Archive for August 28th, 2008

Disrupting Class. How disruptive innovation will change the way the world learns. Clayton Christensen, Michael Horn & Curtis Johnson.

A kindergarten classroom in Afghanistan.Image via Wikipedia

Disrupting Class.  How disruptive innovation will change the way the world learns. Clayton Christensen, Michael Horn & Curtis Johnson. 2008 ISBN 9780071592062.  Rocket Builders most influential author, Christensen,  with his co authors has taken his theory of disruptive innovation and focused on the education sector.  The authors do not lay blame but with Christensen’s laser sharp analysis,  peel back all the root causes of public perception and changing goal posts for education and what it has done to the institution over time.  He then goes on to explain how classic disruption theory – which starts with non consumers and then slowly moves up the competency level as the incumbents are forced to retreat to higher value activities is already progressing in education. He predicts that by 2020, disruptive innovation will hit that 50% mark to turn the tables on other methods (monolithic education in this case) .  They show how trying to bring the disruption inside present institutions can not succeed due to the constraints that are already in place.  His statements ring true as we have seen the impact of disruption on public and private sector already.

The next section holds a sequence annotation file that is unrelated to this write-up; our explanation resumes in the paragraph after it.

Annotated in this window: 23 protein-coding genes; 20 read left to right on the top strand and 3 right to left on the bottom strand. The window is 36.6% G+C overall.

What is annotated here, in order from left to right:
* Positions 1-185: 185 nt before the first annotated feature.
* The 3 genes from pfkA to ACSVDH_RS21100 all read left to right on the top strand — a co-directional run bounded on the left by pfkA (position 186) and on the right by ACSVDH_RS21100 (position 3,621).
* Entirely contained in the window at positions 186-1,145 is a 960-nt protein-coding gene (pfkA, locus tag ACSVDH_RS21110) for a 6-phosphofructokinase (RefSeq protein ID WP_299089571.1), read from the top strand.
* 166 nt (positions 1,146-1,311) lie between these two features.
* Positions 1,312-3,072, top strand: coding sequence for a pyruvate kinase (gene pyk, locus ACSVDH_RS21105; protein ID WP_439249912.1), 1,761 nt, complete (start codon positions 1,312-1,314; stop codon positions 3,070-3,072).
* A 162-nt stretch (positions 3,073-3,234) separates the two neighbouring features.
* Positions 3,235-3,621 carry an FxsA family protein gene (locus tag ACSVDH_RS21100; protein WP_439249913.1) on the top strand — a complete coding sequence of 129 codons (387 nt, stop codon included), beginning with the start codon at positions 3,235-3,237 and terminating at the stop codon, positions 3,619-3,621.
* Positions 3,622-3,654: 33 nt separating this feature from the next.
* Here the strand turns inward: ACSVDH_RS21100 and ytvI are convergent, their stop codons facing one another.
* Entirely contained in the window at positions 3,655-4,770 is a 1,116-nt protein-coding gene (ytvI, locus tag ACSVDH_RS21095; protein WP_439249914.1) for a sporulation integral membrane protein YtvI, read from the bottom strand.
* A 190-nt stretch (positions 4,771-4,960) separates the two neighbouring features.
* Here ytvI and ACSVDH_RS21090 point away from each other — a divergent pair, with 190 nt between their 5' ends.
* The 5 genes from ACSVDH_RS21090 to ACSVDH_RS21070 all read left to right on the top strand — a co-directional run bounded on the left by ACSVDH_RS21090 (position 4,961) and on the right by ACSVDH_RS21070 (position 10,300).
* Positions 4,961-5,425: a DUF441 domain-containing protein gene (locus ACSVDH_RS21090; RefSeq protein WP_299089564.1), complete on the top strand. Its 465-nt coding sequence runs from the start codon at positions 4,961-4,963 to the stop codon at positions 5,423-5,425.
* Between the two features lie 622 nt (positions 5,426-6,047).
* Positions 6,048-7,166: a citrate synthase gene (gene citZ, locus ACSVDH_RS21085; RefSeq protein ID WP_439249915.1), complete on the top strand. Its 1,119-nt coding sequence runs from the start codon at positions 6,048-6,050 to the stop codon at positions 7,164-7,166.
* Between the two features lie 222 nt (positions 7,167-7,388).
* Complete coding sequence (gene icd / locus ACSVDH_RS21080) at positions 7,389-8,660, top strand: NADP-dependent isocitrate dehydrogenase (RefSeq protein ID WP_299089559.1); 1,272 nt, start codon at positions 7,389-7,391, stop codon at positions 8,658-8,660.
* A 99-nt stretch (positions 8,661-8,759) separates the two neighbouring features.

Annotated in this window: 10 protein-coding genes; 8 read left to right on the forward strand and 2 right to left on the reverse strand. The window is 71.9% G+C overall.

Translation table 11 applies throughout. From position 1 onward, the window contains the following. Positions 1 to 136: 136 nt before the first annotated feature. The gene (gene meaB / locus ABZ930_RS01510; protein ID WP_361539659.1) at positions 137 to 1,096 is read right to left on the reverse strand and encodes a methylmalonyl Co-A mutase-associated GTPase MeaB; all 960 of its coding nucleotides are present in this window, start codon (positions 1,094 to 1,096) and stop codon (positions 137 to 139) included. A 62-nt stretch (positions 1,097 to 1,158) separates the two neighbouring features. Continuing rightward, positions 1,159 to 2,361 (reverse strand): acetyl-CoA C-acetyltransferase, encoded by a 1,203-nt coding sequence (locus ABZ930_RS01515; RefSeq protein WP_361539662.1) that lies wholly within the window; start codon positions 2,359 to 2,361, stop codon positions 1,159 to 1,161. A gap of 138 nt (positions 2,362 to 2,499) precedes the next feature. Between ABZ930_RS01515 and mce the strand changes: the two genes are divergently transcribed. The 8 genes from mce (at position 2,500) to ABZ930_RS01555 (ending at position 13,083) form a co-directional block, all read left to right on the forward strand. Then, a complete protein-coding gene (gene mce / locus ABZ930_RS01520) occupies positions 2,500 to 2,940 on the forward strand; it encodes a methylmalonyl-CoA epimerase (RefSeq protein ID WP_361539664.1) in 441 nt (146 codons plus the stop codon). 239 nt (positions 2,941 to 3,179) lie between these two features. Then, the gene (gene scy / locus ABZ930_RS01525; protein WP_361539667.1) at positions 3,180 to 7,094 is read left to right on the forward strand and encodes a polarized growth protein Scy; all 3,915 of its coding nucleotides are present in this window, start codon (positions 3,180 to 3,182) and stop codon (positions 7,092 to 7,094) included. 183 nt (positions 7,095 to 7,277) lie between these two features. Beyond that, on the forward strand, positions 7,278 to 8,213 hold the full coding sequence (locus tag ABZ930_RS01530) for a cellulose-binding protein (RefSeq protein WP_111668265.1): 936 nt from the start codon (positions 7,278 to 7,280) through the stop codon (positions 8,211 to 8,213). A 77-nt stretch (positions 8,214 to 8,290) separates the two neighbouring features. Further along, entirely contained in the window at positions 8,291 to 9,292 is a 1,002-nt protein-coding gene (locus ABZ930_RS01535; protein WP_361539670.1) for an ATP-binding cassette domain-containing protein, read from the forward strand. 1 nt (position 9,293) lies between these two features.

Since his team always does their homework, you are exposed to fascinating research on the impact of verbalization on new borns up to 3 years old. They explain how that is an academic headstart any parent can give their child now.  He posits that early kindergarten (after 3 yrs old) and other high priced interventions are doomed to a limited success rate. As well he quickly exposes the paucity (weak techniques and theory)  of real research in education since it all to often stops short of causality ( I can certainly testify to that) .  Then he explains how computer based education methods are already changing and adapting to the needs of a student centric model. He illustrates how  Howard Gardners multiple modes of learning could be accomodated in the disruptive model.

Once again there is a second book within the book with copious research notes in every chapter.  I am one of those  professional educators who packed it in based on what I experienced as the overall futility of real change in education. Now  this book has reawakened my interest in change in the education market – moving to a student centric model.  If you have children or grandchildren – you need to buy and read this book. If you are in the e-learning market – it is required reading.  Thank you McGraw Hill!  I really liked it and it is as always an easy read with loads of detail if you want it.

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